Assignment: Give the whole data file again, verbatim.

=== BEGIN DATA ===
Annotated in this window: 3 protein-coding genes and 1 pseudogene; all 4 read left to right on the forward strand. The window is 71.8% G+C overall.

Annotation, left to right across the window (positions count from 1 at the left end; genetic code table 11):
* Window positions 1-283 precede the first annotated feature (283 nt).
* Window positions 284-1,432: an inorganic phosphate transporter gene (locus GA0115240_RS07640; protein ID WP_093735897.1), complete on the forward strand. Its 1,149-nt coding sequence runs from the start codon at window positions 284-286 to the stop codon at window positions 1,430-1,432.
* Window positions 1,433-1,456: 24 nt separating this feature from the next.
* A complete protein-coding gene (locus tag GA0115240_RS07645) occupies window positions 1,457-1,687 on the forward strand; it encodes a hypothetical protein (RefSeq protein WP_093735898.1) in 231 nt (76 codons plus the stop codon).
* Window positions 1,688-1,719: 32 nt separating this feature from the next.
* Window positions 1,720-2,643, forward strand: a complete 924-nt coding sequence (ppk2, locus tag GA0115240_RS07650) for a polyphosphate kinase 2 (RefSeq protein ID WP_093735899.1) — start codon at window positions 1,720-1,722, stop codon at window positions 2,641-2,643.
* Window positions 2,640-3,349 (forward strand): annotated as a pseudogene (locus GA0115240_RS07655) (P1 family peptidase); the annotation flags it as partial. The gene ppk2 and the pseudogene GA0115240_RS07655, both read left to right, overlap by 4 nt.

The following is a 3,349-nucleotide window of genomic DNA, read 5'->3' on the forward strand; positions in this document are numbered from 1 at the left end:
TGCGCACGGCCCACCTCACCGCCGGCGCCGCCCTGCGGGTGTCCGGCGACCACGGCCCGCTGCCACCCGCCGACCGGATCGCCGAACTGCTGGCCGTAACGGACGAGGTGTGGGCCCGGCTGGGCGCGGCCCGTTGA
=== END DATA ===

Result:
Annotated in this window: 3 protein-coding genes and 1 pseudogene; all 4 read left to right on the forward strand. The window is 71.8% G+C overall.

Annotation, left to right across the window (positions count from 1 at the left end; genetic code table 11):
* Window positions 1-283 precede the first annotated feature (283 nt).
* Window positions 284-1,432: an inorganic phosphate transporter gene (locus GA0115240_RS07640; protein ID WP_093735897.1), complete on the forward strand. Its 1,149-nt coding sequence runs from the start codon at window positions 284-286 to the stop codon at window positions 1,430-1,432.
* Window positions 1,433-1,456: 24 nt separating this feature from the next.
* A complete protein-coding gene (locus tag GA0115240_RS07645) occupies window positions 1,457-1,687 on the forward strand; it encodes a hypothetical protein (RefSeq protein WP_093735898.1) in 231 nt (76 codons plus the stop codon).
* Window positions 1,688-1,719: 32 nt separating this feature from the next.
* Window positions 1,720-2,643, forward strand: a complete 924-nt coding sequence (ppk2, locus tag GA0115240_RS07650) for a polyphosphate kinase 2 (RefSeq protein ID WP_093735899.1) — start codon at window positions 1,720-1,722, stop codon at window positions 2,641-2,643.
* Window positions 2,640-3,349 (forward strand): annotated as a pseudogene (locus GA0115240_RS07655) (P1 family peptidase); the annotation flags it as partial. The gene ppk2 and the pseudogene GA0115240_RS07655, both read left to right, overlap by 4 nt.

The following is a 3,349-nucleotide window of genomic DNA, read 5'->3' on the forward strand; positions in this document are numbered from 1 at the left end:
TGCGCACGGCCCACCTCACCGCCGGCGCCGCCCTGCGGGTGTCCGGCGACCACGGCCCGCTGCCACCCGCCGACCGGATCGCCGAACTGCTGGCCGTAACGGACGAGGTGTGGGCCCGGCTGGGCGCGGCCCGTTGA